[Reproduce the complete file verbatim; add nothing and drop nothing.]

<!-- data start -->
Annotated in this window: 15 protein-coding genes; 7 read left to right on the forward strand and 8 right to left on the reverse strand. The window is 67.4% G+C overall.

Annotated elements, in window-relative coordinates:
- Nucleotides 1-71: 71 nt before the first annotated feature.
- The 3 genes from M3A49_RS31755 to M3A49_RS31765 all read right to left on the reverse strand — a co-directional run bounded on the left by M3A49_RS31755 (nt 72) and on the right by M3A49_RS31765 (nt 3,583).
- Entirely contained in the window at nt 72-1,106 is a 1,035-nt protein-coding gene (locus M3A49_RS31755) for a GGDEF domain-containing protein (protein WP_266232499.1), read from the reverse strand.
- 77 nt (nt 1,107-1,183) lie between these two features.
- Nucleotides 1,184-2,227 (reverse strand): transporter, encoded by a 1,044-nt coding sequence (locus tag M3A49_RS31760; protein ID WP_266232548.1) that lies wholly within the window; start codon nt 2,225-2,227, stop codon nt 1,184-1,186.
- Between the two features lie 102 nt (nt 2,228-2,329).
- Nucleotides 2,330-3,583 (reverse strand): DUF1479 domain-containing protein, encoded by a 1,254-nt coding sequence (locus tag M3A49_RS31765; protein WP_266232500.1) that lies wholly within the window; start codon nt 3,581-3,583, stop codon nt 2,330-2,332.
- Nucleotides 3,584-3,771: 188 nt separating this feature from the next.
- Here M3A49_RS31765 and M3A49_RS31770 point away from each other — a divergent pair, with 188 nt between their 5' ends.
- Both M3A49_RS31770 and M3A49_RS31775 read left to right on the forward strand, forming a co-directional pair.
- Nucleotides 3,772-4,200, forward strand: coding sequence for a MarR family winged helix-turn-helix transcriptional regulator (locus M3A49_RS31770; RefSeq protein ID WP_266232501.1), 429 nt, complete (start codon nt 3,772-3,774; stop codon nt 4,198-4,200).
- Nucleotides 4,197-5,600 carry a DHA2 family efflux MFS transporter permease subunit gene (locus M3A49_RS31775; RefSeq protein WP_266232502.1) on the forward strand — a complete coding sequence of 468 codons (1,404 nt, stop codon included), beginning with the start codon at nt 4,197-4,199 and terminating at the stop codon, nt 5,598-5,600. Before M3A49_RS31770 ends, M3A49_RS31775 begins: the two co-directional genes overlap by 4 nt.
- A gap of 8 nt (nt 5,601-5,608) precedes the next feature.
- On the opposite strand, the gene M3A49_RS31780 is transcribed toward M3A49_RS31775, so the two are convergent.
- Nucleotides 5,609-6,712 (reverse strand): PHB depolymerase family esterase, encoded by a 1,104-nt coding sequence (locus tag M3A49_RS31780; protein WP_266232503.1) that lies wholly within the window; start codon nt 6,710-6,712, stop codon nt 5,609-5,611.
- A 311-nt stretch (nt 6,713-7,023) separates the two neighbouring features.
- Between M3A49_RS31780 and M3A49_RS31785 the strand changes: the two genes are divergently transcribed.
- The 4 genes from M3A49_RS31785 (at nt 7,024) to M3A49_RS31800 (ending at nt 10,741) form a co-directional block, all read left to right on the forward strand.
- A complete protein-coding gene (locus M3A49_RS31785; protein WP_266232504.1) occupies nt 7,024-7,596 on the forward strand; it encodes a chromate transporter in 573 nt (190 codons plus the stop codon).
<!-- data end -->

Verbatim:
Annotated in this window: 15 protein-coding genes; 7 read left to right on the forward strand and 8 right to left on the reverse strand. The window is 67.4% G+C overall.

Annotated elements, in window-relative coordinates:
- Nucleotides 1-71: 71 nt before the first annotated feature.
- The 3 genes from M3A49_RS31755 to M3A49_RS31765 all read right to left on the reverse strand — a co-directional run bounded on the left by M3A49_RS31755 (nt 72) and on the right by M3A49_RS31765 (nt 3,583).
- Entirely contained in the window at nt 72-1,106 is a 1,035-nt protein-coding gene (locus M3A49_RS31755) for a GGDEF domain-containing protein (protein WP_266232499.1), read from the reverse strand.
- 77 nt (nt 1,107-1,183) lie between these two features.
- Nucleotides 1,184-2,227 (reverse strand): transporter, encoded by a 1,044-nt coding sequence (locus tag M3A49_RS31760; protein ID WP_266232548.1) that lies wholly within the window; start codon nt 2,225-2,227, stop codon nt 1,184-1,186.
- Between the two features lie 102 nt (nt 2,228-2,329).
- Nucleotides 2,330-3,583 (reverse strand): DUF1479 domain-containing protein, encoded by a 1,254-nt coding sequence (locus tag M3A49_RS31765; protein WP_266232500.1) that lies wholly within the window; start codon nt 3,581-3,583, stop codon nt 2,330-2,332.
- Nucleotides 3,584-3,771: 188 nt separating this feature from the next.
- Here M3A49_RS31765 and M3A49_RS31770 point away from each other — a divergent pair, with 188 nt between their 5' ends.
- Both M3A49_RS31770 and M3A49_RS31775 read left to right on the forward strand, forming a co-directional pair.
- Nucleotides 3,772-4,200, forward strand: coding sequence for a MarR family winged helix-turn-helix transcriptional regulator (locus M3A49_RS31770; RefSeq protein ID WP_266232501.1), 429 nt, complete (start codon nt 3,772-3,774; stop codon nt 4,198-4,200).
- Nucleotides 4,197-5,600 carry a DHA2 family efflux MFS transporter permease subunit gene (locus M3A49_RS31775; RefSeq protein WP_266232502.1) on the forward strand — a complete coding sequence of 468 codons (1,404 nt, stop codon included), beginning with the start codon at nt 4,197-4,199 and terminating at the stop codon, nt 5,598-5,600. Before M3A49_RS31770 ends, M3A49_RS31775 begins: the two co-directional genes overlap by 4 nt.
- A gap of 8 nt (nt 5,601-5,608) precedes the next feature.
- On the opposite strand, the gene M3A49_RS31780 is transcribed toward M3A49_RS31775, so the two are convergent.
- Nucleotides 5,609-6,712 (reverse strand): PHB depolymerase family esterase, encoded by a 1,104-nt coding sequence (locus tag M3A49_RS31780; protein WP_266232503.1) that lies wholly within the window; start codon nt 6,710-6,712, stop codon nt 5,609-5,611.
- A 311-nt stretch (nt 6,713-7,023) separates the two neighbouring features.
- Between M3A49_RS31780 and M3A49_RS31785 the strand changes: the two genes are divergently transcribed.
- The 4 genes from M3A49_RS31785 (at nt 7,024) to M3A49_RS31800 (ending at nt 10,741) form a co-directional block, all read left to right on the forward strand.
- A complete protein-coding gene (locus M3A49_RS31785; protein WP_266232504.1) occupies nt 7,024-7,596 on the forward strand; it encodes a chromate transporter in 573 nt (190 codons plus the stop codon).